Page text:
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A March Madness Lesson for Leaders: Don't Hog the Ball

A March Madness Lesson for Leaders: Don't Hog the Ball

Story Highlights

  • Leaders who hog the ball create a ball-hog culture
  • Ball hogging produces bottlenecks and destroys agility
  • Help your team pass the ball and trust one another with four tactics

Right now in the U.S., many eyes are on the NCAA men's basketball tournament featuring 68 Division 1 schools competing for a national championship. Some of the best parts of the tournament are the upsets in early rounds -- a smaller program that struggled during the season taking down a top-seed opponent.

My alma mater, the University of North Carolina (MBA 1995), upset No. 1 seed Baylor in a thrilling game. While there are many data points you can analyze, one statistic made a clear difference: the number of assists to field goals. UNC had 22 assists for 28 made shots, while Baylor had only 11 assists for their 28 shots.

In other words, almost 80% of the shots UNC made were the result of a pass from a teammate. Sharing the ball helped them defeat a higher-ranked team -- because more assists mean more opportunities to score.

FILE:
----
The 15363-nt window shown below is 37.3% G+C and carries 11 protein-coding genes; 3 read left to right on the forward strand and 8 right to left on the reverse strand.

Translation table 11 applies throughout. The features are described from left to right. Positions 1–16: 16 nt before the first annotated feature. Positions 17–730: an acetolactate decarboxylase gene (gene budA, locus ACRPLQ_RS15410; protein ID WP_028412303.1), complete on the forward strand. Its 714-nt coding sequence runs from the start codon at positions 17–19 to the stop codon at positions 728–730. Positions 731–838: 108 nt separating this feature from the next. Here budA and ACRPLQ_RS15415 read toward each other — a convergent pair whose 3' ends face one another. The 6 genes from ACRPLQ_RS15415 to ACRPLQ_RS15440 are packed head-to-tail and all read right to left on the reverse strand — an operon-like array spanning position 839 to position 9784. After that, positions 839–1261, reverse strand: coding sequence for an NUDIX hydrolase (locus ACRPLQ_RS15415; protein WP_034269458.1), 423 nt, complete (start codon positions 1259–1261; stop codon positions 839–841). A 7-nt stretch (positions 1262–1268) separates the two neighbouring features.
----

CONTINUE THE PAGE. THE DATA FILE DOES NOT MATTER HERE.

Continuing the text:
College basketball is great, but what does it have to do with workplace culture?

As I work with executive leadership teams, helping them to unpack their interpersonal dynamics, I consistently hear leaders express a similar refrain: You get the best of me when you trust me to make decisions, and you get the worst of me when you micromanage me.

The data we have from clients on the topic of empowerment are alarming -- 22% of employees and 30% of leaders strongly agree that "in my company, the people closest to the action are trusted to make decisions."

We talk a lot in corporate culture about trust in leadership, but what about leaders trusting their team? In basketball, we call this ball hogging. Leaders are hogging the ball and not passing to their open teammates to allow them to score.

Why We Hog the Ball

Leaders become leaders because they have consistently performed at a high level in critical moments. They take decisive action. They get the job done. They also likely have strong confidence in themselves.

It's no wonder, then, that we all struggle a little to let others take the shot when the pressure is on. We are sure we can do it; we are less sure of our teammates.

The data we have from clients on the topic of empowerment are alarming -- 22% of employees and 30% of leaders strongly agree that "in my company, the people closest to the action are trusted to make decisions."

The problem is much like what happened to Baylor. We unintentionally create bottlenecks -- through excessive meetings, approvals, gatekeeping and stakeholder reviews. In other words, we lose all the advantages of scale and accrue all its disadvantages. We starve our organization of the creativity and agility we desperately need to adapt to the marketplace.